Many adults complain that video games are an experience that isolates the participant, but I haven't seen that very much in our house. Candy Crush Saga is not a multi-player game but we treat it that way. We don't compare scores or how many stars we've gotten on each level, but we are all trying to race to the highest level. This isn't done in a cut-throat manner, however. Everyone is comparing playing tips with each other and giving each other tickets to open certain areas. This makes it feel like a group activity even though we aren't playing together on the same screen.

Another way that our family enjoys video games together is by playing single-player games as a group. We brainstorm on how to solve puzzles and pass the controller over to whoever is best at certain aspects of the game. Last month I started playing Red Dead Redemption on the Xbox with my daughter M and my son DJ. That game doesn't have many puzzles but there are actions such as herding the cows that I am not very good at, so my kids are more than happy to coach or take the controller and get me through a mission when my character has failed for the third or fourth time.

QUESTION: How does your family enjoy video games together?

26 April 2013

Apps Gone Free: Where I find my free iOS apps

There are a bajillion app recommendation sites on the internet, but I tend to find my apps in two ways. If I am at my laptop, I read reviews on Gamezebo. On my iPhone, I use an app called Apps Gone Free from a site called AppAdvice. As the name suggests, Apps Gone Free lets you know about other apps that are available for free, usually for a limited time. Here's a YouTube review by a guy with an charming Australian accent:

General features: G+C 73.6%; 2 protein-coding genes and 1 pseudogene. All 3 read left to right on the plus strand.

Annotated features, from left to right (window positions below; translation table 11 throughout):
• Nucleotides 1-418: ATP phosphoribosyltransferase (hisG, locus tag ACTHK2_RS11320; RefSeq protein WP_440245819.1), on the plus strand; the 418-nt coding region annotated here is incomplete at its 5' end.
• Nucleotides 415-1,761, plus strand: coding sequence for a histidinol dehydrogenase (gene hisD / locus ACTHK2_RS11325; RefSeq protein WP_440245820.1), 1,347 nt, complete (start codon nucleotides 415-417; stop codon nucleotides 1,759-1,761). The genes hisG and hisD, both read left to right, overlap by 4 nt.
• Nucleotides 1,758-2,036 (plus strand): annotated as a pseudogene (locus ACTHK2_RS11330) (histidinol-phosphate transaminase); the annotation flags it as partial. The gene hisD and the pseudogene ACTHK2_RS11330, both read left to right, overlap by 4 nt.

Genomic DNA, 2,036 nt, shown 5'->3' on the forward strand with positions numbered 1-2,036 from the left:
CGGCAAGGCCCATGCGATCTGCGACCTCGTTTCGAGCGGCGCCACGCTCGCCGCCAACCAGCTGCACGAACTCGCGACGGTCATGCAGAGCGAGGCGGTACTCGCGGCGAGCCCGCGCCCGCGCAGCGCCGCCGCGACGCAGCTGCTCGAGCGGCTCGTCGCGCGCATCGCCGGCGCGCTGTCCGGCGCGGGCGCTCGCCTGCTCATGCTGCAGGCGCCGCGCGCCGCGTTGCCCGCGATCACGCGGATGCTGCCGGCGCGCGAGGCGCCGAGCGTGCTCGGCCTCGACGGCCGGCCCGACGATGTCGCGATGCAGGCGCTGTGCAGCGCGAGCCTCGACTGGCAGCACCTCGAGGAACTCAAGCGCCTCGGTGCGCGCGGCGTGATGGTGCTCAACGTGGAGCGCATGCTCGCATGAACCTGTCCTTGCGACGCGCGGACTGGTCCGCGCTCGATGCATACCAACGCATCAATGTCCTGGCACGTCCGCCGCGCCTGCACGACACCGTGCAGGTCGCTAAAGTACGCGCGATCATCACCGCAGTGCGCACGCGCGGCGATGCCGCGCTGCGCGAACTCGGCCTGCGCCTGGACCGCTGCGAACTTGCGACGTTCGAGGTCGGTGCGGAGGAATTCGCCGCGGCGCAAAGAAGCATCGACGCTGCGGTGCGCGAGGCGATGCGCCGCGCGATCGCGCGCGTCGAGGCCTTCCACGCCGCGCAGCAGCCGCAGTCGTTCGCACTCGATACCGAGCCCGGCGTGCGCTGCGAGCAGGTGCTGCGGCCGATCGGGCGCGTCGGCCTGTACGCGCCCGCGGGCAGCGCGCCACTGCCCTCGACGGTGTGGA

In the video, the presenter is using Apps Gone Free on an iPad, but you can use it on an iPhone, as well. I have it installed on both of my devices so I can download the app straight from Apps Gone Free. There have been plenty of times when I've typed the name of an app in the App Store but couldn't find it because the name was rather similar to other app names.

One of my favorite things about Apps Gone Free is that I never run across junk. I've used other apps like this and ended up with games that looked like they were created as part of a school project or something. Apps Gone Free says that they have a staff handpicking the apps and writing the blurbs instead of just using the promo copy, and to me it shows. What is on offer seems to go in cycles; for a while I ran across a lot of art-related programs and now there seems to be a lot of preschool apps. No matter what they feature, it all seems to be good.

I haven't spent much time on the AppAdvice website, but from what I've seen I would say it is worth a look. They have more in-depth app reviews and lists of apps centered around a theme like Mother's Day. Not all of the apps mentioned on the website are free, but there are plenty of cool ones I would never have found myself.

This is NOT a sponsored or paid post. I just really like this app :-).

25 March 2013

May have finally reached Facebook game overload